Someone's Gotta Go

It was only a matter of time. Once The Apprentice hit the airwaves, with its promise of a job in one of Donald Trump's companies, it didn't take much to imagine an analogous show where someone gets fired. With Fox's new show, Someone's Gotta Go, we have that covered. I just want to know one thing. Why?

The answer, of course, is that it will make money. I hope it doesn't, but if tripe like NEXT, Celebrity Rehab and Temptation Island could make it, the odds are good for this video swill as well. Apparently, we like watching people being torn apart. Where once stood colluseums we now have Tivo. Well, Fox's new entry into the reality show morass will certainly deliver.

The premise is simple: Each week, no doubt through some sort of visually entertaining competition, the employees at the featured company will decide which one of their coworkers should get the boot. There will be conflict, intrigue and at the end you get to see some poor schmuck get the axe in the middle of the worst job market in 25 years. Boy! Won't that be fun to watch? The host, an as-of-yet unnamed business consultant, will offer sage advice to the participating companies.

I return to my orginal question: Why?

The reality of America's employment problems is that at 8.5%, we are closing in on double-digit unemployment. Some states are already there. Throw in those who are undemployed and those who just gave up on finding work, and the rates are well past 15%. When we should be looking for ways to keep people in their jobs, Fox comes along and turns firings into entertainment.

Why would a company go for this idea of turning an otherwise mutually-supportive group of coworkers against each other? What do they get out of turning what is perhaps the most difficult thing a manager can do—and one of the most stressful things a person can endure—into a carnival sideshow? Is it free publicity or cash? I don't know. Is there anything done to help the loser? Again, no word on that. What I do know is that those who survive a round of layoffs generally tend to feel guilt at having been retained while others have been fired, and these are people who had nothing to do with the decision. How much worse will it be when it is the workers themselves who make the choice? Will these people ever be the same once the cameras are gone? Will they go back to trusting each other and working well with one another?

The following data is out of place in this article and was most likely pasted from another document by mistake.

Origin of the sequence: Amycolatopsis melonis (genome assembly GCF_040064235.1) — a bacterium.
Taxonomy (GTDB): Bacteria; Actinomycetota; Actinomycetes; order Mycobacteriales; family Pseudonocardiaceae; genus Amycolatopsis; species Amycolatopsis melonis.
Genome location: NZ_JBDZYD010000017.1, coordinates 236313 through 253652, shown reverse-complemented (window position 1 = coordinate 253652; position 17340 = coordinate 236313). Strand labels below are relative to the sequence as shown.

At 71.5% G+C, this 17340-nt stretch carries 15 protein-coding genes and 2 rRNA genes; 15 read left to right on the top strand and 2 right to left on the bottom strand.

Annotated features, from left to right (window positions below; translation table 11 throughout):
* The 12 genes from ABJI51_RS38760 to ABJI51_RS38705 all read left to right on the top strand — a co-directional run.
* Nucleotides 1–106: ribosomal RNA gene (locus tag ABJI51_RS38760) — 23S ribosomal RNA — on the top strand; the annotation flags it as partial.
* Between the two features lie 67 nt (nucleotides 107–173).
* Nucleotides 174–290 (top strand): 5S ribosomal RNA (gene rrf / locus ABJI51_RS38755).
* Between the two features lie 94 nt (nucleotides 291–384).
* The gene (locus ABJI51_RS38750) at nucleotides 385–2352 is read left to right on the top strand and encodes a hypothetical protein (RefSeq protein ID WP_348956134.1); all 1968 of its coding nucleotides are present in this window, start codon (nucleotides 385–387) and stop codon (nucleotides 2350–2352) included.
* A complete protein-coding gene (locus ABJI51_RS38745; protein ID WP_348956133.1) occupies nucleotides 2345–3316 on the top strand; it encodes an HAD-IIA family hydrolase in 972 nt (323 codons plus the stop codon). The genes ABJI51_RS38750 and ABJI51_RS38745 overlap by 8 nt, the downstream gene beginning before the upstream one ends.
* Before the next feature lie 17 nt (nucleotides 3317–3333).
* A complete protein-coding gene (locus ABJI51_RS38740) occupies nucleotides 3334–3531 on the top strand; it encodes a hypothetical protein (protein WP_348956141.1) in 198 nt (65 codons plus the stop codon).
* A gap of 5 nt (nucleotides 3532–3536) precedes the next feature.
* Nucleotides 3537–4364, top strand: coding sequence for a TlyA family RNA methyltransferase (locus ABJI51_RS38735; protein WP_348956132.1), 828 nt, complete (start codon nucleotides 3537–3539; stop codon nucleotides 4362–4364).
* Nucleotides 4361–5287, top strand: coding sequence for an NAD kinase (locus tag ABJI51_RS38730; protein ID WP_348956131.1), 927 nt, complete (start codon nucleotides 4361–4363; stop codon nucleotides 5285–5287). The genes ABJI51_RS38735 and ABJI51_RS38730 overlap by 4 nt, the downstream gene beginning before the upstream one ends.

I submit to you the answer is no, they will not. The process of going from coworker to competitor for such high and personal stakes cannot be easily or completely reversed. They will now see their coworkers as rivals not to be completely trusted. Nor, will they trust their company's managers and owners as they did. After all, it would be the owner who signed the deal and put them in that situation in the first place.

The Bottom Line

Without trust and mutual support, between your employees and you and amongst themselves, your workforce cannot perform. This kind of show is designed to destroy the cohesiveness of your workforce and undo any of the good that any teambuilding you may have introduced has done. We are not talking about a friendly softball game at the company picnic, but something that goes deep the heart of everyone—their livlihood.

Someone's Gotta Go is a terrible premise for what will prove to be another in a long line of socially damaging reality TV mediocrity. At least they got the name right, though in my opinion it ought to refer to the guy who thought this up and the Fox executive that gave it the green light. Those two definitely gotta go.